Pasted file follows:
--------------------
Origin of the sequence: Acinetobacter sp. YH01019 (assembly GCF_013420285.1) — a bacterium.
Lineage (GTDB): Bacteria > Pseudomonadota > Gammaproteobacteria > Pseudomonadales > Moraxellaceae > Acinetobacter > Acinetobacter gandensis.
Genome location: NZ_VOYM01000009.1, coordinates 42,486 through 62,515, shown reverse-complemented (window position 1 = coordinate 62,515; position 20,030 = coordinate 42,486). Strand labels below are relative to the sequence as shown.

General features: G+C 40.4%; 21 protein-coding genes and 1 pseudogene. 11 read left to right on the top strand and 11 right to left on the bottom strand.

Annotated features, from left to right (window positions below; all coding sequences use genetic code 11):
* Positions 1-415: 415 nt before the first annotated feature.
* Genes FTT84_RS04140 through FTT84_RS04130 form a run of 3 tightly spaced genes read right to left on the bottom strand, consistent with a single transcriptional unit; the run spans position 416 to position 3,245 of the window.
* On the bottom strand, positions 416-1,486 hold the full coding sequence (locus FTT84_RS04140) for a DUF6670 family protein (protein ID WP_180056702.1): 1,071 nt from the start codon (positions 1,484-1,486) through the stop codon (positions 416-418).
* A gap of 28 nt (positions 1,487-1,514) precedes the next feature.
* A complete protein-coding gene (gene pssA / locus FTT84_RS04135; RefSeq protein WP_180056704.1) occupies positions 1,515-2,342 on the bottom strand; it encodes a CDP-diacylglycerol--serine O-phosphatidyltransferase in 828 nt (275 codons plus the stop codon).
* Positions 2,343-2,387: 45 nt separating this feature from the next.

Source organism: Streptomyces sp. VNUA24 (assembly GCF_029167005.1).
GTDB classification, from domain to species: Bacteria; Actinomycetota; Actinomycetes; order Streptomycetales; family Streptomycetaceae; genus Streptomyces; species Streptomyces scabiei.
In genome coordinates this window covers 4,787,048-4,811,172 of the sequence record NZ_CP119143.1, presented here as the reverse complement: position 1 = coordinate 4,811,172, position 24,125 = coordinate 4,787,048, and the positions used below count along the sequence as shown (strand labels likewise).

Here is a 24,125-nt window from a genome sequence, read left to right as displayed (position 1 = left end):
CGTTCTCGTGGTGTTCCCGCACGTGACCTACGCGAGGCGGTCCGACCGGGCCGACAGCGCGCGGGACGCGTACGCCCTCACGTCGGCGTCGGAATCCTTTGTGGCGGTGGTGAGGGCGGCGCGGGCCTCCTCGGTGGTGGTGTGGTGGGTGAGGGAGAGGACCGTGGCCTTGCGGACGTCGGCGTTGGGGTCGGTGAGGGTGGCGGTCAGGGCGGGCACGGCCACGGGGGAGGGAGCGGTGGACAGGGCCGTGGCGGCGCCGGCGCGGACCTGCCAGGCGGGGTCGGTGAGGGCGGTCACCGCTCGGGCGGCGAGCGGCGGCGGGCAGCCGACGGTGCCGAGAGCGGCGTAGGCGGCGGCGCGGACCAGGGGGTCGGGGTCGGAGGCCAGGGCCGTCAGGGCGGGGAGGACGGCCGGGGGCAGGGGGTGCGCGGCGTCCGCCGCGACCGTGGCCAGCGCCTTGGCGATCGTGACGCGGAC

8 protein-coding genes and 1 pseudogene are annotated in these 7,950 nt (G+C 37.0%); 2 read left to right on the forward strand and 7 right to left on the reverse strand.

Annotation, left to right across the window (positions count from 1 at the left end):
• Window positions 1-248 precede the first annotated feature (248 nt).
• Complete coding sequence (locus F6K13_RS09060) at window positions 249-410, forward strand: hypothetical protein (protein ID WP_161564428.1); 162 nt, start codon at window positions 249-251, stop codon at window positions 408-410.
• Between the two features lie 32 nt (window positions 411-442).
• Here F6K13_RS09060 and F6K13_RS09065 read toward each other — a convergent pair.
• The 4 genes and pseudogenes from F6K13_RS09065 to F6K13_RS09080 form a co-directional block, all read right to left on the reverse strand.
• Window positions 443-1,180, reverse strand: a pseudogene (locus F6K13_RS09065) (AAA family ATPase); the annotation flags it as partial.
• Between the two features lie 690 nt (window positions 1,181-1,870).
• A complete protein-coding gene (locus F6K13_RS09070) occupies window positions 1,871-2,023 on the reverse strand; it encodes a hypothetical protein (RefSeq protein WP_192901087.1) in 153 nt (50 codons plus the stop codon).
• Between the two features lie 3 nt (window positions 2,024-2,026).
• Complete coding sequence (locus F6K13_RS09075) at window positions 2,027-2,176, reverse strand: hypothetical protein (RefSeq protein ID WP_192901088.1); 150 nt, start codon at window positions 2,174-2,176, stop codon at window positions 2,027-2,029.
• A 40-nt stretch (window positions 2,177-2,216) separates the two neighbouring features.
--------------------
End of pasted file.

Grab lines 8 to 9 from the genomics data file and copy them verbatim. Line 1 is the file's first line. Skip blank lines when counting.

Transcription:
* On the bottom strand, positions 416-1,486 hold the full coding sequence (locus FTT84_RS04140) for a DUF6670 family protein (protein ID WP_180056702.1): 1,071 nt from the start codon (positions 1,484-1,486) through the stop codon (positions 416-418).
* A gap of 28 nt (positions 1,487-1,514) precedes the next feature.